(Todd) Stern has set out a fairly clear road map for US engagement in the climate process (nb. these are his personal pre-appointment views, not those of Obama or Clinton). He thinks the US should:
- Start with domestic policy – get the National Academcy of Sciences to recommend (and review on regular basis) a stablization target; legislate cap and trade, not a carbon tax; supplement with regulation on energy efficiency and tex incentives for R&D.
- Use domestic policy as a lever in the international arena – negotiating first with a core group of countries (the ‘E8’ – Brazil, China, EU, India, Japan, Russia, South Africa and the US); then building a post-Kyoto framework on the back of their agreement, with binding long-term targets for all developed and ‘as many advanced developing countries as possible,’ and a built-in mechanism to ratchet those targets up over time (and as scientific findings dictate).
Stern is fairly tough on China. The country needs to accept targets (calculated on what basis is a question he does not address), but he makes lots of positive noises. Joint action on a climate can form the basis of a new strategic partnership between the 800-pound gorillas, but only if it is elevated from “traditional place in the second tier of mutual concerns.”
Throughout, of course, he has an eye on the US Senate and ratification. Bottom up targets and sectoral agreements should be deployed if they can suck more countries into a climate deal, as this will shut up antsy Senators. Access to carbon markets should be used as another tool that creates an incentive for developing country participation.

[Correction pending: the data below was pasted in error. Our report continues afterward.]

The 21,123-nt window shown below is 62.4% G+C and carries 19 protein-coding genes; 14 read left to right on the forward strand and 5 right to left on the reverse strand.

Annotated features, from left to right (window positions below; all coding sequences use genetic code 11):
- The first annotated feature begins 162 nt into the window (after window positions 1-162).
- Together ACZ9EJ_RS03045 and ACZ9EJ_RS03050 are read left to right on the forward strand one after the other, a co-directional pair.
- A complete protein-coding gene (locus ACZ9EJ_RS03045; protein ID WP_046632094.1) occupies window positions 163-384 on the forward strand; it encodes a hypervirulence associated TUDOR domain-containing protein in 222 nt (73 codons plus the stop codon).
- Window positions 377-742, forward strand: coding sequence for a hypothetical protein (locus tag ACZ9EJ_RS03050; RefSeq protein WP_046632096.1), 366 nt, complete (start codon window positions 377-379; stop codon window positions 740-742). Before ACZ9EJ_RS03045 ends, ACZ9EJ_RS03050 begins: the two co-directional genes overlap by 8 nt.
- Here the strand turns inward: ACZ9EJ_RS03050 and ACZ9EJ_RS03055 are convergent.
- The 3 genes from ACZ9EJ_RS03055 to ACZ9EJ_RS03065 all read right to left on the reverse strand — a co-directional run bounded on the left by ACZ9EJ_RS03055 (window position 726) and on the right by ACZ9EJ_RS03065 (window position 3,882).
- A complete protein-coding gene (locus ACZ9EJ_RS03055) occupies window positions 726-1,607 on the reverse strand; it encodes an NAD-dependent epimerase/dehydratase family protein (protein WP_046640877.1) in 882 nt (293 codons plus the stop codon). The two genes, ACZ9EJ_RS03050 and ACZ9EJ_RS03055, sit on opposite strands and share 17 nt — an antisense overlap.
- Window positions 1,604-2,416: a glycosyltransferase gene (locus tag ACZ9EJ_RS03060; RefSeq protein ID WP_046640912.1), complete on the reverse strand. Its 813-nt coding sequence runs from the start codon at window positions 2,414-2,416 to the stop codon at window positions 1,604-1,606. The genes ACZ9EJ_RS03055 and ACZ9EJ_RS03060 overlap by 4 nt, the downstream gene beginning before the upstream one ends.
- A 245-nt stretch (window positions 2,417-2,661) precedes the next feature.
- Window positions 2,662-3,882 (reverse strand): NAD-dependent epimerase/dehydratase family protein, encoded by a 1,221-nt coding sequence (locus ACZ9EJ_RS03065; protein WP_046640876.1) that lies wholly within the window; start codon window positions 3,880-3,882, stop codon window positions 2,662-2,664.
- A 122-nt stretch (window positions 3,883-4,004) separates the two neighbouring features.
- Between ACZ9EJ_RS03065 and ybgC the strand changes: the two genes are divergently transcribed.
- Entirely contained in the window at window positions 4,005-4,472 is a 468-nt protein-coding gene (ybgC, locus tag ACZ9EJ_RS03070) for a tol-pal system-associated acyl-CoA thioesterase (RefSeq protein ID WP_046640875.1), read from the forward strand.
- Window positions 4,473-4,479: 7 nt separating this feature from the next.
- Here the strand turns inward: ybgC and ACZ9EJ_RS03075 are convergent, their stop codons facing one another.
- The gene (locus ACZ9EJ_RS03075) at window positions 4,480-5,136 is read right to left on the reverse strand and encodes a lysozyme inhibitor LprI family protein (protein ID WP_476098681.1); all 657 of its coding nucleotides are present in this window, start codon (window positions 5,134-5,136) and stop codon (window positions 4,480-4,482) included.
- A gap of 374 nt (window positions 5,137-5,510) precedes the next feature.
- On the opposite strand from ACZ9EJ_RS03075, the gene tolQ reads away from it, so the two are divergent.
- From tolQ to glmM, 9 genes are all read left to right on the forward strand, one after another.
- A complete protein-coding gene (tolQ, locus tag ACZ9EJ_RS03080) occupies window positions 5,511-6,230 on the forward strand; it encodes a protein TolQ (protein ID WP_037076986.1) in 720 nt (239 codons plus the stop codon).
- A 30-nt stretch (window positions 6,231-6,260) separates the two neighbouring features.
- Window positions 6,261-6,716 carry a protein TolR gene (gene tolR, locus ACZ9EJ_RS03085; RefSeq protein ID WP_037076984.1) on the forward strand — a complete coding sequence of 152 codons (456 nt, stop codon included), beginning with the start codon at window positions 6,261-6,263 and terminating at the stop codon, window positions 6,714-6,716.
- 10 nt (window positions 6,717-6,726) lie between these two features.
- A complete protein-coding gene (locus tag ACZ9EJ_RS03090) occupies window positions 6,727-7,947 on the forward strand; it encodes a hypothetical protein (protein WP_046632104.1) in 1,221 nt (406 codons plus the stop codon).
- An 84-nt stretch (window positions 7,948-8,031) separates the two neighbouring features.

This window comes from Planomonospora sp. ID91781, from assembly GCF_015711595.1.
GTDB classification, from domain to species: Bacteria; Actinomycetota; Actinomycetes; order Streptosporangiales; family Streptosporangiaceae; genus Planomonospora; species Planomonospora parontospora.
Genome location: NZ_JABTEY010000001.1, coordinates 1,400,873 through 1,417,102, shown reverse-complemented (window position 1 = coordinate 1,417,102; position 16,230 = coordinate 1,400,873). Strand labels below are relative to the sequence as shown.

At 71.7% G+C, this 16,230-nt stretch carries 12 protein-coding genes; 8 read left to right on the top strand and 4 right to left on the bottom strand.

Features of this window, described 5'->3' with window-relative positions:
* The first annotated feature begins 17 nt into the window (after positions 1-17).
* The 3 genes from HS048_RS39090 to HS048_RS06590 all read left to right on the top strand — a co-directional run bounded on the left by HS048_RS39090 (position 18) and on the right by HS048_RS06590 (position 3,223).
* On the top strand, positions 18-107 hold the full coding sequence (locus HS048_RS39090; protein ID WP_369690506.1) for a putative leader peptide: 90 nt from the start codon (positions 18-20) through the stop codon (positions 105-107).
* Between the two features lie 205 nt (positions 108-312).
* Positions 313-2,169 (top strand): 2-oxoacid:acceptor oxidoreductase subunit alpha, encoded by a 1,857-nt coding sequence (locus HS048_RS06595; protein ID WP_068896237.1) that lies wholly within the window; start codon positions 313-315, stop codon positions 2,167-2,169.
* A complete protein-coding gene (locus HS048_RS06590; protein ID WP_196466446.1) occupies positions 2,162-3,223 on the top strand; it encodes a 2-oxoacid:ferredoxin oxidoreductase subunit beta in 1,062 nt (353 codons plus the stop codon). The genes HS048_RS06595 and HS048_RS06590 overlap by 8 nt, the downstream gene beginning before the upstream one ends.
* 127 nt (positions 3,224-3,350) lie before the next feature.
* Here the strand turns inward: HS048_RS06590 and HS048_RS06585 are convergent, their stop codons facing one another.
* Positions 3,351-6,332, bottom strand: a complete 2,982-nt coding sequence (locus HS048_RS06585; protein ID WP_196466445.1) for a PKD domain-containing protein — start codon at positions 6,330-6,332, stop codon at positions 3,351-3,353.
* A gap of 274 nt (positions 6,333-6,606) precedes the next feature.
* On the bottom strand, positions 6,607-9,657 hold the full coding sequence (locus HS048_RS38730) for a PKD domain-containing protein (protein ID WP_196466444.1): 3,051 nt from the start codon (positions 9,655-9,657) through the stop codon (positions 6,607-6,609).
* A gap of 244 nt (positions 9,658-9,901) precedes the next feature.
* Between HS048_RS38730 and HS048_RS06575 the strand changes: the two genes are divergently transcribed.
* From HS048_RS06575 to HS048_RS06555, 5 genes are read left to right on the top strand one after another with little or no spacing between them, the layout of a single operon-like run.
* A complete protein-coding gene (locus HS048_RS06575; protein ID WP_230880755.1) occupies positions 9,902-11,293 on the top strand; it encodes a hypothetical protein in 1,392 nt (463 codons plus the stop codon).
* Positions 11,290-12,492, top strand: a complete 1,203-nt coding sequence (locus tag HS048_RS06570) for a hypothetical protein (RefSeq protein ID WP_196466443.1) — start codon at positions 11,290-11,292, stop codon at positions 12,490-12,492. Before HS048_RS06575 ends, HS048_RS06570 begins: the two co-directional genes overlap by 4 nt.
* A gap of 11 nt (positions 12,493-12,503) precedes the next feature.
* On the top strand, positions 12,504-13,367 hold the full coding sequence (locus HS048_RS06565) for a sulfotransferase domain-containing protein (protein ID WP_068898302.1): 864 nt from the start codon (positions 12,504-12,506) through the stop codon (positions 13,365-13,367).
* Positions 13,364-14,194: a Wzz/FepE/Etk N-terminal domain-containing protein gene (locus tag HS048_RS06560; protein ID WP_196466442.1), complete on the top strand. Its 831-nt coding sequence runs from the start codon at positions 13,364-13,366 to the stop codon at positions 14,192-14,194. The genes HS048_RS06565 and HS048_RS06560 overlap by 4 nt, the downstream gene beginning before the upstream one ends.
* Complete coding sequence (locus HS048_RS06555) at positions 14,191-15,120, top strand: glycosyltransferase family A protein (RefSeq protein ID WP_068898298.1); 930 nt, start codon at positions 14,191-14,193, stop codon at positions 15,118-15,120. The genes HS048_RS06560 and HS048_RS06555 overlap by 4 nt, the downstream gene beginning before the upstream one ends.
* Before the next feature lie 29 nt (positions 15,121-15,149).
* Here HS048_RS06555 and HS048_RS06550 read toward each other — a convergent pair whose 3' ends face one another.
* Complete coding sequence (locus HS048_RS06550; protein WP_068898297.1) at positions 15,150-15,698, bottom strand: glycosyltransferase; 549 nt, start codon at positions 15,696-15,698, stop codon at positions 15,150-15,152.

But there needs to be a stick too, Stern believes – and that stick is trade. Unilateral tarrifs on carbon-intensive goods would be ‘profoundly alienating’ and ‘a prescription for mutual recrimination, not progress’, especially after the US has spent so many years in the climate wilderness. But:
Considered in a mutilateral context…the idea…is more interesting. Today, the carbon content of goods is not captured in their price…If the premise of a climate regime were that countries must capture those social costs by putting a price on carbon, whether by means of a cap-and-trade program, a carbon tax, or equivalent policies to cut emissions, tarrifs could then be imposed on the exported products of any country that lacked such policies.
The Europeans will welcome Stern’s appointment with open arms – the Brits in particular. John Ashton, the UK’s climate envoy, gets name checked by his new US counterpart – and it wouldn’t surprise me to see the two working hand in hand…